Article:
N. Korea Blames U.S. for Holdup

North Korea (search) on Wednesday blamed Washington for the deadlock in international talks aimed at convincing Pyongyang to abandon its nuclear ambitions, and called for the immediate withdrawal of a U.S. aircraft carrier docked in the South for joint military exercises.

"The U.S. is entirely to blame for the failure to resume the six-party talks and the grave obstacle laid in the way of the solution of the nuclear issue," an unnamed spokesman from the North's Committee for the Peaceful Reunification of the Fatherland (search) said in a statement carried by the North's official Korean Central News Agency.

U.S. Secretary of State Condoleezza Rice (search) was traveling in Asia this week, heading to South Korea this weekend for consultations with President Roh Moo-hyun and other top officials on the two-year-old nuclear crisis. North Korea said last month claimed it had nuclear weapons and that it would indefinitely boycott the talks because of Washington's alleged hostile policies against the regime.

As part of the U.S. military presence in South Korea dating to the 1950-53 Korean War, American and South Korean troops are conducting joint exercises this week with air, sea and land forces. The USS Kitty Hawk aircraft carrier arrived Monday in the southern port city of Busan to take part in the drills, which U.S. officials have said are to practice defending against "external aggression."

On Wednesday, the North Korean spokesman called for the aircraft carrier to be immediately withdrawn.

"Leveling a gun at its dialogue partner in the wake of anchoring the aircraft flotilla at South Korean ports, the U.S. is crying for the six-party talks and trying to force (North Korea) to 'abandon its nuclear program,"' the spokesman said. "Such (a) high-handed and arrogant act fully reveals the aggressive colors of the Bush administration seeking to disarm the DPRK and vanquish it."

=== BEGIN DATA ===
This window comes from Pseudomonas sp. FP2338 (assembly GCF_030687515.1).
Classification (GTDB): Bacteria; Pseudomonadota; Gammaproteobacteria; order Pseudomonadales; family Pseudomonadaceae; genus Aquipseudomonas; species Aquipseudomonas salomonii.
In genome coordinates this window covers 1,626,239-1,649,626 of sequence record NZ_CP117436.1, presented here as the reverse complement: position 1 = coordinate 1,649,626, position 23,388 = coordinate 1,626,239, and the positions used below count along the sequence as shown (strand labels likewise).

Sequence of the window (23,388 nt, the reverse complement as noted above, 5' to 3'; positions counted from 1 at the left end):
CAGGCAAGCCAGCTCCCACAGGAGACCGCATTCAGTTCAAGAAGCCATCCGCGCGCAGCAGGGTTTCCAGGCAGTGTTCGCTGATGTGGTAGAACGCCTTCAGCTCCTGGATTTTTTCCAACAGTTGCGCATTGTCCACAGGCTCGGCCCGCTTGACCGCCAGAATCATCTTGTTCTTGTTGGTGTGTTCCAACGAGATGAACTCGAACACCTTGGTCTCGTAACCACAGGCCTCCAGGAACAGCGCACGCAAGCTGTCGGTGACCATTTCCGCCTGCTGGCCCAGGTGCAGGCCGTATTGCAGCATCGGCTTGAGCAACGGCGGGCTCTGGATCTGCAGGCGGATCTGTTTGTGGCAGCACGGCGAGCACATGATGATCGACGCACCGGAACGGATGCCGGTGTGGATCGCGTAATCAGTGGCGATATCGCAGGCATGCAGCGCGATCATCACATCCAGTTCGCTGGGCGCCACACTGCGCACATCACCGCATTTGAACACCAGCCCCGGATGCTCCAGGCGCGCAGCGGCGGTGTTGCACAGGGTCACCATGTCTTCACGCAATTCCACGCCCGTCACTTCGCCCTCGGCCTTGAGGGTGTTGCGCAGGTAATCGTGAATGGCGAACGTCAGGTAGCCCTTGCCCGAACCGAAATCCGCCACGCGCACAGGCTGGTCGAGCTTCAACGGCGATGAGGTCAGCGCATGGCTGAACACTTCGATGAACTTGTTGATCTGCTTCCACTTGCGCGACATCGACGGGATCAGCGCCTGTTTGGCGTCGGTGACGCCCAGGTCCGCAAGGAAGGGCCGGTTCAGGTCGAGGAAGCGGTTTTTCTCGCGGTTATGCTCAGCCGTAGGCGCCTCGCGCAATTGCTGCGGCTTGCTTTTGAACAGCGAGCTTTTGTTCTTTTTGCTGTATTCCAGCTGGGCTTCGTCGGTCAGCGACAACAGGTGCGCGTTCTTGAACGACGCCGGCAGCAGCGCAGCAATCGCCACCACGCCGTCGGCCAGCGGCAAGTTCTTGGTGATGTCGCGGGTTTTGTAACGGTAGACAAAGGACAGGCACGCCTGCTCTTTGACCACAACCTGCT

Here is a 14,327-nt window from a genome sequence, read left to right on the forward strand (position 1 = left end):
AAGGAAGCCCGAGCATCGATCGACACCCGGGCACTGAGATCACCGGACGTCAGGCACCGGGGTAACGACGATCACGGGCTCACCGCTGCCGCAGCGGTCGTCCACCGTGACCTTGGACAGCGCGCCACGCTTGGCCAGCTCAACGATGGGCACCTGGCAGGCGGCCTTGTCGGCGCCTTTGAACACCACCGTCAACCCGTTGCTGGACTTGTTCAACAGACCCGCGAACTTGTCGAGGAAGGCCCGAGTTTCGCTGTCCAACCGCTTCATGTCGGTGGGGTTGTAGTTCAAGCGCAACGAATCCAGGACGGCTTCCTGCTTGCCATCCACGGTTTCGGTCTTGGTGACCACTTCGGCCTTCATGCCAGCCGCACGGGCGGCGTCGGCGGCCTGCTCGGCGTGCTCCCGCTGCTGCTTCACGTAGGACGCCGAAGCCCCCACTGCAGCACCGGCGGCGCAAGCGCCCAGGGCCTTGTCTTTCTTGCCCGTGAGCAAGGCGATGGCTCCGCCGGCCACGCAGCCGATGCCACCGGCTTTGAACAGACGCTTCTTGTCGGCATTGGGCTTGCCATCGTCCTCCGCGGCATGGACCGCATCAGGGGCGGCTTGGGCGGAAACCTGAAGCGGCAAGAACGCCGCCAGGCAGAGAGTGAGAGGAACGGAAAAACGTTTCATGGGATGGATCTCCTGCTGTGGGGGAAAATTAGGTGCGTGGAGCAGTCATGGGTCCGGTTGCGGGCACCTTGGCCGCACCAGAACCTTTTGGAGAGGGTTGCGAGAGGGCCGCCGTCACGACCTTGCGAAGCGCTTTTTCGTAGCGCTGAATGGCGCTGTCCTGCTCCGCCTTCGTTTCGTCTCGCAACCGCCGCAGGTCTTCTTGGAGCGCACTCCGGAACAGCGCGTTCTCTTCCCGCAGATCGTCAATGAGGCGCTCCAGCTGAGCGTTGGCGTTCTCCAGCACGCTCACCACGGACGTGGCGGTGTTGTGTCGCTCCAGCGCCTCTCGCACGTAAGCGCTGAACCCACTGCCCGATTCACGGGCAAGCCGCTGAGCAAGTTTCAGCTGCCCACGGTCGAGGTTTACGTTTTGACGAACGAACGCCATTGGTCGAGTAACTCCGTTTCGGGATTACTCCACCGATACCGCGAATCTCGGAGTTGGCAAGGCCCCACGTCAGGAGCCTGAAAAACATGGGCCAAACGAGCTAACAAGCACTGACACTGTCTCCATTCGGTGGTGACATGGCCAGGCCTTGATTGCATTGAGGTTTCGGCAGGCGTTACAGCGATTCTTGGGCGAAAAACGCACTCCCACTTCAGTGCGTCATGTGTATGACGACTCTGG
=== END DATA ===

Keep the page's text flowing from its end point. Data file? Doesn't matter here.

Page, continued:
DPRK stands for the North's official name, the Democratic People's Republic of Korea.

Washington officials have insisted that they don't intend to attack North Korea. Rice has refused to apologize for labeling the North one of the world's "outposts of tyranny," a comment that has drawn the repeated ire of the North.

En route to India, her first stop on the Asia trip, Rice told reporters Tuesday that the United States maintains its policy of finding a solution to the nuclear crisis in the six-nation disarmament talks — also including China, Japan, Russia and South Korea — and will refuse direct talks with the North as it has repeatedly demanded.

The main U.S. negotiator, however, said Tuesday that the United States might seek other means to deal with the problem outside the international talks if no progress is made.

"Clearly this can't go on forever," Christopher Hill told the U.S. Senate Foreign Relations Committee, which was considering his nomination as assistant secretary of state for East Asian and Pacific affairs. "We need to see some progress here and if we don't, we need to look at other ways to deal with this because there is one option that is not available to us and that is to walk away from this problem."